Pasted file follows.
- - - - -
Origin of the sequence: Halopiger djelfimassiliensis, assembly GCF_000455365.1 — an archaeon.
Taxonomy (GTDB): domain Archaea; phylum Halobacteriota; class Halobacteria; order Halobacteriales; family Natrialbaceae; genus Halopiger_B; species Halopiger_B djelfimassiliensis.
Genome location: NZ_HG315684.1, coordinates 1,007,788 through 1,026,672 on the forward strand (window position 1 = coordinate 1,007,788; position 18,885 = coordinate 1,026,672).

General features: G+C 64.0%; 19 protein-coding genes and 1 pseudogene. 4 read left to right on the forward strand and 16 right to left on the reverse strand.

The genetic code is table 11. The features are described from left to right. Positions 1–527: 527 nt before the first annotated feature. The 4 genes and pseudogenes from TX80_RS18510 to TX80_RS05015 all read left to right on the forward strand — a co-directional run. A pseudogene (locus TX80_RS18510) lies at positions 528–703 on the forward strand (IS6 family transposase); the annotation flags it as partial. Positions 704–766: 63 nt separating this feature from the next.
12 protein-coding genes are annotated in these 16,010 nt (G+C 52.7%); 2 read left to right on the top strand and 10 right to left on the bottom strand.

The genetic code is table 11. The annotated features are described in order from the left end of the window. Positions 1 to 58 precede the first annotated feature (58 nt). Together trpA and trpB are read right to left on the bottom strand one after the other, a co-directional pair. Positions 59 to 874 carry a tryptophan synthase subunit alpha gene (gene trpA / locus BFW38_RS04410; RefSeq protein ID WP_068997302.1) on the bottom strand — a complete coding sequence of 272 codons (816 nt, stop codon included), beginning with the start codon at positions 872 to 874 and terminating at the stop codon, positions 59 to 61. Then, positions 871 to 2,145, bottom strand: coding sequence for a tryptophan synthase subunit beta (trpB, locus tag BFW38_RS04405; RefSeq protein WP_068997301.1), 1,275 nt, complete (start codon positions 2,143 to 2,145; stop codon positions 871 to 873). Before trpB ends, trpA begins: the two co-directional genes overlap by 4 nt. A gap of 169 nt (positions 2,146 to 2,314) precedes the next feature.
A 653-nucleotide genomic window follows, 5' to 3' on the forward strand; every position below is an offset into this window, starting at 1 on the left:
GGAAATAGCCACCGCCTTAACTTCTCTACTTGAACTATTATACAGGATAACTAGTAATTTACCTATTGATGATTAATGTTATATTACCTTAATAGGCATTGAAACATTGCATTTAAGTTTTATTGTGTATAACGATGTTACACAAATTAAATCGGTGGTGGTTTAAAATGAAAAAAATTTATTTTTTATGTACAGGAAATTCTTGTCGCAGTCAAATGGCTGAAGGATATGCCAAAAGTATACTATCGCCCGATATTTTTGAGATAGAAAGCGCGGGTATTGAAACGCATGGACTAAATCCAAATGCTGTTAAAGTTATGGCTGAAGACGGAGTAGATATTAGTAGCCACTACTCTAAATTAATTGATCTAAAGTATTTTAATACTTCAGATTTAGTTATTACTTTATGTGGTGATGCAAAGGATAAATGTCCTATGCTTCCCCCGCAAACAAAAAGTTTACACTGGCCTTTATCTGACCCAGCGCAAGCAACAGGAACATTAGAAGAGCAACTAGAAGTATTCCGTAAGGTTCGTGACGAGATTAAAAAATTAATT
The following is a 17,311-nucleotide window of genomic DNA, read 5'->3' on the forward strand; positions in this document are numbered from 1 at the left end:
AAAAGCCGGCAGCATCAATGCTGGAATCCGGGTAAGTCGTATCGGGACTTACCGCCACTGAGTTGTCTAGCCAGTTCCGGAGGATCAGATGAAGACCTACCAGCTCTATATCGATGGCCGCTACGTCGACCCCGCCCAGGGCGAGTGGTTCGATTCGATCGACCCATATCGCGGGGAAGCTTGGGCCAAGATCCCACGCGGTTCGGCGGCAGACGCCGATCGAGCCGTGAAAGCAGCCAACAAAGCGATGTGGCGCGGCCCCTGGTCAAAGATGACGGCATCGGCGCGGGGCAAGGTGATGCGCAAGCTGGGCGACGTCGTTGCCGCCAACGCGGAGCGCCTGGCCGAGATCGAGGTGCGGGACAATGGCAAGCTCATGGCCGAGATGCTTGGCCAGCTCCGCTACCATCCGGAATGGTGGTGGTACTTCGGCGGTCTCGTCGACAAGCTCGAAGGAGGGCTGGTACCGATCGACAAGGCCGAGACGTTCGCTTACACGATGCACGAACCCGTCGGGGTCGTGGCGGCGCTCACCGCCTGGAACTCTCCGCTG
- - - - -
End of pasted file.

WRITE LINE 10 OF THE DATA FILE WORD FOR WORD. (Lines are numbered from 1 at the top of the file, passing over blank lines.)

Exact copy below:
The following is a 17,311-nucleotide window of genomic DNA, read 5'->3' on the forward strand; positions in this document are numbered from 1 at the left end: